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  • Jul 10, 2009

Can journalism help solve conflicts and encourage peace? Jake Lynch makes a compelling argument that conflict journalism has to be rethought - and rebranded - as peace journalism. 

Peace journalism is when editors and reporters make choices – about what to report, and how to report it – that create opportunities for society at large to consider and to value non-violent responses to conflict.

If readers and audiences are furnished with such opportunities, but still decide they prefer war to peace, there is nothing more journalism can do about it, while remaining journalism. On the other hand, there is no matching commitment to ensuring a fair hearing for violent responses, if only because they seldom struggle for a place on the news agenda.

Why so? To report is to choose. ‘We just report the facts’, journalists say, but ‘the facts’ is a category of practically infinite size. Even in these days of media profusion, that category has to be shrunk to fit into the news. The journalist is a ‘gatekeeper’, allowing some aspects of reality through, to emerge, blinking, into the public eye; and keeping the rest in the dark.

Neither is this a random process. The bits left out are always, or usually, the same bits, or the same sorts of bits. News generally prefers:

• Official sources to anyone from the ‘grassroots’;
• Event to process;
• To present every conflict as a two-sided battle for supremacy.

These preferences, or biases, hardened into industry conventions as journalism began to be sold as a mass-produced commodity in consumer societies, and faced pressure to present itself as all-things-to-all-people, capable of being marketed to potential readers, listeners and viewers of all mainstream political views and none.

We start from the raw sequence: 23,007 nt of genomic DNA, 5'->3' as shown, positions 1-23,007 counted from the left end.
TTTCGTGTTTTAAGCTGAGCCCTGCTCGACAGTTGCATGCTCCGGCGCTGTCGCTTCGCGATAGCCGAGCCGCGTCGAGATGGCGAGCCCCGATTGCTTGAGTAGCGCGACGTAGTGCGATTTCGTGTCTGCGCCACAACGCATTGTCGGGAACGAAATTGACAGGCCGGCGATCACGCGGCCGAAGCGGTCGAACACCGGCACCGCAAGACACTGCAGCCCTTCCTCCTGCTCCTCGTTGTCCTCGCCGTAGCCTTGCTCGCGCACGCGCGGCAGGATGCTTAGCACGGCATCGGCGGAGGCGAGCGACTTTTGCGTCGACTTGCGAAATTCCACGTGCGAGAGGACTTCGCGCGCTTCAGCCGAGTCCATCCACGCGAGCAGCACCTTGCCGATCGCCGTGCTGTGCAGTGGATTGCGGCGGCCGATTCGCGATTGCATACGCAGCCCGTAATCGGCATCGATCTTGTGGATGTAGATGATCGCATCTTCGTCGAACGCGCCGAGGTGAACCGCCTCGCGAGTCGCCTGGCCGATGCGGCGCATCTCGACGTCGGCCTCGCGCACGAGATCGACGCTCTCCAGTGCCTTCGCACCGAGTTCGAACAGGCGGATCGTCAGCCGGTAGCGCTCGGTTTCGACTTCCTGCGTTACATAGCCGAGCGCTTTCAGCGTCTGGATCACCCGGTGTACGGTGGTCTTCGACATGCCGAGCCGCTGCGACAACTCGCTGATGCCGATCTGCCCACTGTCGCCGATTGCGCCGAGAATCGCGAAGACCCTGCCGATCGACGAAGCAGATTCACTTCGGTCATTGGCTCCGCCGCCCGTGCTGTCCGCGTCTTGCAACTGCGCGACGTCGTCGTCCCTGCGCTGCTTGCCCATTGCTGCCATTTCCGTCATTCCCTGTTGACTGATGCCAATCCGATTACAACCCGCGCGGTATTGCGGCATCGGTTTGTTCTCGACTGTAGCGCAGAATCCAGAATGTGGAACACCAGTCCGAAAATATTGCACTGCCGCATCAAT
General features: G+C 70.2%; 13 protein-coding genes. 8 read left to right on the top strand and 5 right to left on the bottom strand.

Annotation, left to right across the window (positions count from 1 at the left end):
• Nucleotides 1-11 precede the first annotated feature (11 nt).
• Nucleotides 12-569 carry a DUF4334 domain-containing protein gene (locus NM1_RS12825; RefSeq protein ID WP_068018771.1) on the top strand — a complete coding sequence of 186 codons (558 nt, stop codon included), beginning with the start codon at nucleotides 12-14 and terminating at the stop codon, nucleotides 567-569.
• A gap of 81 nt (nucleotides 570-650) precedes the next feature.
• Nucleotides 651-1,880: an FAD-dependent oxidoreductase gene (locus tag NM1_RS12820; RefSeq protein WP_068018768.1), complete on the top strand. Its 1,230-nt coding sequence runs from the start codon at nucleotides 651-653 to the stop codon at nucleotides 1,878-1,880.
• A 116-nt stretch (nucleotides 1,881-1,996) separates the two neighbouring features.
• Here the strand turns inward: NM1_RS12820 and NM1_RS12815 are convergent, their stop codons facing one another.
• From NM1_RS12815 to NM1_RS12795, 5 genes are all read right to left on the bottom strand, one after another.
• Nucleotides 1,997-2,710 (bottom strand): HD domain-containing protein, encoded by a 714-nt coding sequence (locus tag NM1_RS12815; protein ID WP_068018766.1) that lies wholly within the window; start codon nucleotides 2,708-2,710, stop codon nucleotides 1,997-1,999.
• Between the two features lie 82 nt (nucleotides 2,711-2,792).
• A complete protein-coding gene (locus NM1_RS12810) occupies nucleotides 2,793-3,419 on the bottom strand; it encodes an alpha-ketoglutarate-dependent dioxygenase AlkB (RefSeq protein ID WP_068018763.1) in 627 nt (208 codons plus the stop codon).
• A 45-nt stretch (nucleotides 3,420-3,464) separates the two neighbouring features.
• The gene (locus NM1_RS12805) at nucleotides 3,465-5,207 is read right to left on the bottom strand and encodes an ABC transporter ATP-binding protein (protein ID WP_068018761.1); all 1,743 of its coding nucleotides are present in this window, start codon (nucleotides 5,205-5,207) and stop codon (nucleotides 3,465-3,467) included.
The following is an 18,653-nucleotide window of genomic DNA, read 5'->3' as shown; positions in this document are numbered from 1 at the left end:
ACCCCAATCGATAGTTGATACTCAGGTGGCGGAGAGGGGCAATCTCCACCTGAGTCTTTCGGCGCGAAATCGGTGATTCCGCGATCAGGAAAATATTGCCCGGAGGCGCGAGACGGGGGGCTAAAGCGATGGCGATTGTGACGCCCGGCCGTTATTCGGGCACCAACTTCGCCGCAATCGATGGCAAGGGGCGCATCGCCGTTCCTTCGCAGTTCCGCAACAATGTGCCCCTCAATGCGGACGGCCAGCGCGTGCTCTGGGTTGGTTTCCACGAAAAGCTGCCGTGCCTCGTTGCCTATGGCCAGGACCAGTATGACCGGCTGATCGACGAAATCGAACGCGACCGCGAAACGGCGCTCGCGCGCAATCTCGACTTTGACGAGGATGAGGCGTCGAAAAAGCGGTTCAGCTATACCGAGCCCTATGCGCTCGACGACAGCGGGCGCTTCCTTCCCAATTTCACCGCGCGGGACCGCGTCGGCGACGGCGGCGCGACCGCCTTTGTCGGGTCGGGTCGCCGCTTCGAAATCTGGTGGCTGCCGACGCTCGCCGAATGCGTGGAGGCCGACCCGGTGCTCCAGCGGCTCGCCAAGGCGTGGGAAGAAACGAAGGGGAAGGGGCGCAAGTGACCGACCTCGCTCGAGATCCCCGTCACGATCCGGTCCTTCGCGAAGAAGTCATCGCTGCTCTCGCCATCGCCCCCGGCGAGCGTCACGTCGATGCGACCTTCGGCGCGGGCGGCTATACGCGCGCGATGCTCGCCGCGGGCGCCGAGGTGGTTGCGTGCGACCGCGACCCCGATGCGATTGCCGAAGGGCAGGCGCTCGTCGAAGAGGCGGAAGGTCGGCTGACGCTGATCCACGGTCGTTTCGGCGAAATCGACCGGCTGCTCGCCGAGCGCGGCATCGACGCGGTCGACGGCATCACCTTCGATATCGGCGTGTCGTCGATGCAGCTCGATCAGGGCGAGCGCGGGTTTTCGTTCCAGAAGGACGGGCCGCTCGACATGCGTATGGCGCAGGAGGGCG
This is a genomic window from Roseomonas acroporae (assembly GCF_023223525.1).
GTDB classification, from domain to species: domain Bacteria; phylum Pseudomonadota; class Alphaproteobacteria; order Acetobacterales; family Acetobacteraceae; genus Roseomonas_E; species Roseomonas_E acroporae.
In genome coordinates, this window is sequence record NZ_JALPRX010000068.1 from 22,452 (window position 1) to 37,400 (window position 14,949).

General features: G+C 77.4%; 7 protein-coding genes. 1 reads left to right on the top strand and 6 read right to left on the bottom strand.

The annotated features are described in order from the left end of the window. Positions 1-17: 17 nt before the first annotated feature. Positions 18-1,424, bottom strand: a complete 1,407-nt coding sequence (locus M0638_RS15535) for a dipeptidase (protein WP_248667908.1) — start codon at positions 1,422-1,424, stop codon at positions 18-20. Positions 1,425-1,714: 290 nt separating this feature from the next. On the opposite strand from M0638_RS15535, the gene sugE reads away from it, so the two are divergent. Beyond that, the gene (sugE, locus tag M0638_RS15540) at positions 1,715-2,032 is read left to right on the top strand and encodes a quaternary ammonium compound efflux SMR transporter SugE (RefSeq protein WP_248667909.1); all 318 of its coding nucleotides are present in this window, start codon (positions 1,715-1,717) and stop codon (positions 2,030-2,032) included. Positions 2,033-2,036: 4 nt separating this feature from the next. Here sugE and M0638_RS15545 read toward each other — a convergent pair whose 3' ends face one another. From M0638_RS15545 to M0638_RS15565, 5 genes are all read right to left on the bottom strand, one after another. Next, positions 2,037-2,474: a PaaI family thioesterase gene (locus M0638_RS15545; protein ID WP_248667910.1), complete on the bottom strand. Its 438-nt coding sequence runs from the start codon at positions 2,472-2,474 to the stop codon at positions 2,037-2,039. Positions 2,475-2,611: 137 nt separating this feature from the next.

Quoting officials – a category topped by the political leader of one’s own country – is a choice and a preference, but one with a built-in alibi. It was not our ‘fault’ that this person became head of government: s/he just ‘is’. ‘Indexing’, or the familiar journalistic habit of restricting the extent of debate to differences between government and official opposition – ‘elite discord’ – has the same effect, of camouflaging choices as facts.

What about event over process? News that dwells on, say, the details of death and destruction wrought by a bomb, avoids controversy. The device has, indisputably, gone off. There are well-attested casualty figures, from trustworthy sources such as hospitals and the police. What is automatically more controversial is to probe why the bombers did it, what was the process leading up to it, what were their grievances and motivations.

As to dualism, well, when I was a reporter at the BBC, we all realised that a successful career could be based on the following formula: ‘on the one hand… on the other hand… in the end, only time will tell’. To have ‘balance’, to ‘hear both sides’, is a reliable way to insulate oneself against objections of one-sidedness, or bias. As soon as you hear from multiple perspectives, you expose yourself to possible further complain.

War journalism and its antidote